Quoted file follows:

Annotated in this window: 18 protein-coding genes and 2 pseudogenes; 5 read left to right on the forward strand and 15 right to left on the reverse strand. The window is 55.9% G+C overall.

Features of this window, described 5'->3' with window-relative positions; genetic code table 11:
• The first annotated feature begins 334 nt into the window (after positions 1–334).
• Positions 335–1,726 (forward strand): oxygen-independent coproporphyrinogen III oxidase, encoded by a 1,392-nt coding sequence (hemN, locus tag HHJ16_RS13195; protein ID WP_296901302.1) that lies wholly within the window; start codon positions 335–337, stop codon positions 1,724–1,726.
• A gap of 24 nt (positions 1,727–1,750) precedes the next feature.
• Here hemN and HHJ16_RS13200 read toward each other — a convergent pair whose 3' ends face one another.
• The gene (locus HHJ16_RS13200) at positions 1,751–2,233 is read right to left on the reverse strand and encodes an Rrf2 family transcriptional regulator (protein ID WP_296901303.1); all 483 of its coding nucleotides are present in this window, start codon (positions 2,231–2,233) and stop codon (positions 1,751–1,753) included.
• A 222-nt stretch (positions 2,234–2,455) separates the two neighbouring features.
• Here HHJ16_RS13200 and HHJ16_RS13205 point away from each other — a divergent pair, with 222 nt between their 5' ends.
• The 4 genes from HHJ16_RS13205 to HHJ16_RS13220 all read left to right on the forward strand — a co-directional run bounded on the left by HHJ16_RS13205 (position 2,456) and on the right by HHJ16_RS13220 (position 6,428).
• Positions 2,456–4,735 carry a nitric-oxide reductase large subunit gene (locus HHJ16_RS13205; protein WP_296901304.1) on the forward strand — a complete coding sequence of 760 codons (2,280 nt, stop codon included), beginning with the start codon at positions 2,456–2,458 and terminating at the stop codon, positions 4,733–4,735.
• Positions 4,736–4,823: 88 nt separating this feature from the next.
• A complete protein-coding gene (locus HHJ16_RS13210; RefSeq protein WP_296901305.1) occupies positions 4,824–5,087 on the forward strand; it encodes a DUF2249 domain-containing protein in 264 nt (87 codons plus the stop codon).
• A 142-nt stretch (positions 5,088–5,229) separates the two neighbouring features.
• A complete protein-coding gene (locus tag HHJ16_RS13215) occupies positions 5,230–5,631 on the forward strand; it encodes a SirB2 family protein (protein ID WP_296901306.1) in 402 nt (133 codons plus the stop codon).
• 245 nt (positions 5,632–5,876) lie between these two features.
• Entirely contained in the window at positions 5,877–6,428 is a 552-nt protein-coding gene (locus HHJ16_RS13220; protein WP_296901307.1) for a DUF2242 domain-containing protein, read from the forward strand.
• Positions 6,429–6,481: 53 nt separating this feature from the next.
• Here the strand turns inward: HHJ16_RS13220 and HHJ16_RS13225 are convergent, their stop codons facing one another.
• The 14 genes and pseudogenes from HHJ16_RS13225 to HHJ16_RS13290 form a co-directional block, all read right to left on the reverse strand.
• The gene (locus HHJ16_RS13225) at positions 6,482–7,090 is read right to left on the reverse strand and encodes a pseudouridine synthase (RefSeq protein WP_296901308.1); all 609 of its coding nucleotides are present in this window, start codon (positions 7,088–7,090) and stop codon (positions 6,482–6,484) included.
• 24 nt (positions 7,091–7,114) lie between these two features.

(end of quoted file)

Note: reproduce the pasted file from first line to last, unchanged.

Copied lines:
Annotated in this window: 18 protein-coding genes and 2 pseudogenes; 5 read left to right on the forward strand and 15 right to left on the reverse strand. The window is 55.9% G+C overall.

Features of this window, described 5'->3' with window-relative positions; genetic code table 11:
• The first annotated feature begins 334 nt into the window (after positions 1–334).
• Positions 335–1,726 (forward strand): oxygen-independent coproporphyrinogen III oxidase, encoded by a 1,392-nt coding sequence (hemN, locus tag HHJ16_RS13195; protein ID WP_296901302.1) that lies wholly within the window; start codon positions 335–337, stop codon positions 1,724–1,726.
• A gap of 24 nt (positions 1,727–1,750) precedes the next feature.
• Here hemN and HHJ16_RS13200 read toward each other — a convergent pair whose 3' ends face one another.
• The gene (locus HHJ16_RS13200) at positions 1,751–2,233 is read right to left on the reverse strand and encodes an Rrf2 family transcriptional regulator (protein ID WP_296901303.1); all 483 of its coding nucleotides are present in this window, start codon (positions 2,231–2,233) and stop codon (positions 1,751–1,753) included.
• A 222-nt stretch (positions 2,234–2,455) separates the two neighbouring features.
• Here HHJ16_RS13200 and HHJ16_RS13205 point away from each other — a divergent pair, with 222 nt between their 5' ends.
• The 4 genes from HHJ16_RS13205 to HHJ16_RS13220 all read left to right on the forward strand — a co-directional run bounded on the left by HHJ16_RS13205 (position 2,456) and on the right by HHJ16_RS13220 (position 6,428).
• Positions 2,456–4,735 carry a nitric-oxide reductase large subunit gene (locus HHJ16_RS13205; protein WP_296901304.1) on the forward strand — a complete coding sequence of 760 codons (2,280 nt, stop codon included), beginning with the start codon at positions 2,456–2,458 and terminating at the stop codon, positions 4,733–4,735.
• Positions 4,736–4,823: 88 nt separating this feature from the next.
• A complete protein-coding gene (locus HHJ16_RS13210; RefSeq protein WP_296901305.1) occupies positions 4,824–5,087 on the forward strand; it encodes a DUF2249 domain-containing protein in 264 nt (87 codons plus the stop codon).
• A 142-nt stretch (positions 5,088–5,229) separates the two neighbouring features.
• A complete protein-coding gene (locus tag HHJ16_RS13215) occupies positions 5,230–5,631 on the forward strand; it encodes a SirB2 family protein (protein ID WP_296901306.1) in 402 nt (133 codons plus the stop codon).
• 245 nt (positions 5,632–5,876) lie between these two features.
• Entirely contained in the window at positions 5,877–6,428 is a 552-nt protein-coding gene (locus HHJ16_RS13220; protein WP_296901307.1) for a DUF2242 domain-containing protein, read from the forward strand.
• Positions 6,429–6,481: 53 nt separating this feature from the next.
• Here the strand turns inward: HHJ16_RS13220 and HHJ16_RS13225 are convergent, their stop codons facing one another.
• The 14 genes and pseudogenes from HHJ16_RS13225 to HHJ16_RS13290 form a co-directional block, all read right to left on the reverse strand.
• The gene (locus HHJ16_RS13225) at positions 6,482–7,090 is read right to left on the reverse strand and encodes a pseudouridine synthase (RefSeq protein WP_296901308.1); all 609 of its coding nucleotides are present in this window, start codon (positions 7,088–7,090) and stop codon (positions 6,482–6,484) included.
• 24 nt (positions 7,091–7,114) lie between these two features.